- Don't tip! I know it's going to feel really strange to not leave a tip on the table, but you just don't tip in Japan. Some people even feel insulted if you leave them a tip. And remember, you can't leave your cash on the table either when you get your bill. You have to go up to the register to pay.
- Learn the language. I don't mean learn ALL of the language, that's just silly. But learn the important phrases, like, "Where is the bathroom?" "How much does this cost?" "One beer, please." If you are in a very touristy area, chances are people will be able to speak a little bit of English, but it's always nice when you make an effort to speak their language. Some good apps you can use is Mirai Japanese (although you have to pay for extra lessons), and I was a big fan of the Learn Japanese app because it was a dictionary at your fingertips with phrases and words. The best part was you could use it offline!
- Plan some down time. I did not do this the first time we went to Japan and me and Kevin were worn out before we were even done with our trip. It's great to have a lot of things that you want to see, but don't exhaust yourself, or you won't enjoy your trip. Plan to just chill at the hotel, or at a cafe, or to sleep in. I know it seems like you're wasting time, but it's really important to let yourself rest, in my opinion.
Shinkansen Travel Tips:
- Forward your luggage to your destination. This service is called takkyubin (or TA-Q-BIN) and there is likely one in your hotel. We used Yamato Transport Co. LTD., and you will recognize it by the yellow logo with the two cats. You see it everywhere in Japan. Remember, there is no room on the shinkansen for your large luggage. It would just be a hassle.
- Pack a carry on if you choose to forward your luggage. It will not get there the same day, so plan accordingly. Don't be like me and forget to pack walking shoes and have to spend 12 hours at Disneyland in platforms.
- Buy an Eki-ben! The shinkansen makes stops (this one did), but it doesn't give you enough time to get food. So grab an eki-ben (train station bento) before you get on. There's usually a stall near the platform that has all kinds of bento! There are also vending machines in the shinkansen, and if you are a smoker, there are smoking sections.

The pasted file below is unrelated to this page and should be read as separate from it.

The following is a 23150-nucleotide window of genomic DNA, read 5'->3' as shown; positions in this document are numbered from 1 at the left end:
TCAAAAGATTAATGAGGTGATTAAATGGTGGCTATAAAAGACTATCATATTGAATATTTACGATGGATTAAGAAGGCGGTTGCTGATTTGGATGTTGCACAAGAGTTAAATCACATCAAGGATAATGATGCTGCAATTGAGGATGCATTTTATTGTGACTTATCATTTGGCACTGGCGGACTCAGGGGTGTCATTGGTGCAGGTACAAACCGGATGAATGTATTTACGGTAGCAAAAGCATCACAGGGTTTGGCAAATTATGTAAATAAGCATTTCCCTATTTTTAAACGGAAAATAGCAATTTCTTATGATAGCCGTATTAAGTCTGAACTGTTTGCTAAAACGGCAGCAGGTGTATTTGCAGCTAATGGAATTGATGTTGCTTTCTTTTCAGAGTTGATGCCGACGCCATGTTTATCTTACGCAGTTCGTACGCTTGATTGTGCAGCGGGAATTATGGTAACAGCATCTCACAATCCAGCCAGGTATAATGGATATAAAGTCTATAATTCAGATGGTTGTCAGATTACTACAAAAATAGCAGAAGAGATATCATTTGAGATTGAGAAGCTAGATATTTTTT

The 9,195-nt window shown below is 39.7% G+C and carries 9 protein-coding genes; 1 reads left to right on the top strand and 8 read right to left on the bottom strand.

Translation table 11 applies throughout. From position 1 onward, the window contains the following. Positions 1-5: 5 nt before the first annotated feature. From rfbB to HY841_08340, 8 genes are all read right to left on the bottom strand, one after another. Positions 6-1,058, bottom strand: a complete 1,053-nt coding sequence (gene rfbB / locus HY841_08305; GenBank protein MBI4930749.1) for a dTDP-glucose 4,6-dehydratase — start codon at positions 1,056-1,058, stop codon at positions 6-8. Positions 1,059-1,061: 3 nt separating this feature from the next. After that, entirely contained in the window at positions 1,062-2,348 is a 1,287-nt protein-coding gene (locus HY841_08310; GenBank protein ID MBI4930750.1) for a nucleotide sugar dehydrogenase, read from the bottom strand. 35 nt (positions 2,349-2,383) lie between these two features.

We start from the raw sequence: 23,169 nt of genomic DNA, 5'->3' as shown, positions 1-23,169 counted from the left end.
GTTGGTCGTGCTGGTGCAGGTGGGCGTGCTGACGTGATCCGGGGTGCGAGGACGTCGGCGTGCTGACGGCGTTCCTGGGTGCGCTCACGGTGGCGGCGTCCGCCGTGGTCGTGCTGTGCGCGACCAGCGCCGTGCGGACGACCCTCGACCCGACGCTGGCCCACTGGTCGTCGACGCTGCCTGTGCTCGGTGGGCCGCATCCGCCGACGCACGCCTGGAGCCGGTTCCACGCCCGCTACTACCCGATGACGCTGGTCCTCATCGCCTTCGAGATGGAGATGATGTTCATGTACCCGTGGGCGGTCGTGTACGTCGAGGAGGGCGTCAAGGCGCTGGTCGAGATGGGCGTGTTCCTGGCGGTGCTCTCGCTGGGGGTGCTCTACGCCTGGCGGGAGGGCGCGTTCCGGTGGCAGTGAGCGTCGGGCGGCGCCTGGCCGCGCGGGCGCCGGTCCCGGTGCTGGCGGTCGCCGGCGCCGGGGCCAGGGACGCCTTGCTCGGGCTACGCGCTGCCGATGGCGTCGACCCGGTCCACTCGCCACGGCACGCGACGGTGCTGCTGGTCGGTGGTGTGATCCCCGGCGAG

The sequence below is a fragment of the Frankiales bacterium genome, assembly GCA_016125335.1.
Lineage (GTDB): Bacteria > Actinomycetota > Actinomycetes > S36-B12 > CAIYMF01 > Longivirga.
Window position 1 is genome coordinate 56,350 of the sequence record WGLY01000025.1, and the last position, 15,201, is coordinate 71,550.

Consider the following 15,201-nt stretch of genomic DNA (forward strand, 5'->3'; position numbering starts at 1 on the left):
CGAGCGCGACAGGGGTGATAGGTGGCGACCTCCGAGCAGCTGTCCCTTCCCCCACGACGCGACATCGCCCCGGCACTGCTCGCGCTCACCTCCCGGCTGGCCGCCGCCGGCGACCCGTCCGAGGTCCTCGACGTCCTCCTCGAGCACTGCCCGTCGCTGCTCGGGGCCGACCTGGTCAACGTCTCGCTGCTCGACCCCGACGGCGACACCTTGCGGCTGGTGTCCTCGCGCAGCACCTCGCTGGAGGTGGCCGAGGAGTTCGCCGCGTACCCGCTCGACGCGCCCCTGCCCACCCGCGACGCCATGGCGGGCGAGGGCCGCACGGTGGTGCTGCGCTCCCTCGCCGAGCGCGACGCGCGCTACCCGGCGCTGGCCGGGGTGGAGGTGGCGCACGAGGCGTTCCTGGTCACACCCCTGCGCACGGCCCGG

Miscellaneous things that will make your life easier:
- Portable Wifi. We did not have one of these the first time we went, and it would have made our lives so much easier if we did. The last two times, we couldn't live without it. A portable wifi is going to save you if you're lost because you can access maps and rail line information, and if you need a translator you have that on there too (although there are some offline ones that are available). If you're into social networking (like me), you'll be able to Snap and Instagram and Facebook like you normally would, and you can even Facetime or Skype or livestream from wherever you are! We got our wifi from Global Advanced Communications. The rates are pretty cheap for unlimited data, you can connect up to 10 devices, and the battery lasts all day. It's ready for pick up at the front desk of the hotel when you check in, and just stick it in a prepaid envelope and ask the front desk to add it to their outgoing mail when you're done. So easy!
- Hyperdia App. This app will help you navigate the rail in Japan. Just punch in your station to your destination station, and it will tell you multiple ways to get there, including travel times and fares. It was a total life saver, but play around with it first because it is a little bit overwhelming at first.
- Some places have free wifi! For example, the Shinsaibashi shopping area in Osaka has free wifi. Starbucks Japan also has free wifi, but you must sign up on the Japanese website before you leave America in order to connect when you are there. Some trains have free wifi, too, and also some restaurants and department stores! Chances are, if the area is very touristy, there just might be free wifi. Here is a handy dandy map of free wifi hotspots all across Japan! I think you need to download the Japan Connect Free Wifi app, though.